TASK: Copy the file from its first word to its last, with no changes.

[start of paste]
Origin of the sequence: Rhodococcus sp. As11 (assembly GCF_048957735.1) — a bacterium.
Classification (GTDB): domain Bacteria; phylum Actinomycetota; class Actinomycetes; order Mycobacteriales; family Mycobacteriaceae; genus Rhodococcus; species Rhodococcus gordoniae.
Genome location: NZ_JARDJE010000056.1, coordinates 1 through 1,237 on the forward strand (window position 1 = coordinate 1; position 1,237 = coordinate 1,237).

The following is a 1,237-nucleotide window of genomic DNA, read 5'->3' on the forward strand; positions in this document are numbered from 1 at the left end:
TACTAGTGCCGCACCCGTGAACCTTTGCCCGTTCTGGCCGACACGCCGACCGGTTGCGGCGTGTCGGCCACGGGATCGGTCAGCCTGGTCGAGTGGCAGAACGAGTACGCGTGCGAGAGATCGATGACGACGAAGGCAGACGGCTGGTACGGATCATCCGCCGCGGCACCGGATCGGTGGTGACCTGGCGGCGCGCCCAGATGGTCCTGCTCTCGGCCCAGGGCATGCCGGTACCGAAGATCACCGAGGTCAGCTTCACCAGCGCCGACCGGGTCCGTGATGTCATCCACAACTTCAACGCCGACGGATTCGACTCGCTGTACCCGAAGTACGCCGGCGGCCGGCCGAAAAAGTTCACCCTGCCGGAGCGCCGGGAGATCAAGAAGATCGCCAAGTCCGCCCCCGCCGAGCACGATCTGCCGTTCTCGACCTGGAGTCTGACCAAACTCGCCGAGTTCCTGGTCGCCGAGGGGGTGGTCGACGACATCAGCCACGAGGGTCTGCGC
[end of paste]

Origin of the sequence: Rhodococcus sp. As11 (assembly GCF_048957735.1) — a bacterium.
Classification (GTDB): domain Bacteria; phylum Actinomycetota; class Actinomycetes; order Mycobacteriales; family Mycobacteriaceae; genus Rhodococcus; species Rhodococcus gordoniae.
Genome location: NZ_JARDJE010000056.1, coordinates 1 through 1,237 on the forward strand (window position 1 = coordinate 1; position 1,237 = coordinate 1,237).

The following is a 1,237-nucleotide window of genomic DNA, read 5'->3' on the forward strand; positions in this document are numbered from 1 at the left end:
TACTAGTGCCGCACCCGTGAACCTTTGCCCGTTCTGGCCGACACGCCGACCGGTTGCGGCGTGTCGGCCACGGGATCGGTCAGCCTGGTCGAGTGGCAGAACGAGTACGCGTGCGAGAGATCGATGACGACGAAGGCAGACGGCTGGTACGGATCATCCGCCGCGGCACCGGATCGGTGGTGACCTGGCGGCGCGCCCAGATGGTCCTGCTCTCGGCCCAGGGCATGCCGGTACCGAAGATCACCGAGGTCAGCTTCACCAGCGCCGACCGGGTCCGTGATGTCATCCACAACTTCAACGCCGACGGATTCGACTCGCTGTACCCGAAGTACGCCGGCGGCCGGCCGAAAAAGTTCACCCTGCCGGAGCGCCGGGAGATCAAGAAGATCGCCAAGTCCGCCCCCGCCGAGCACGATCTGCCGTTCTCGACCTGGAGTCTGACCAAACTCGCCGAGTTCCTGGTCGCCGAGGGGGTGGTCGACGACATCAGCCACGAGGGTCTGCGC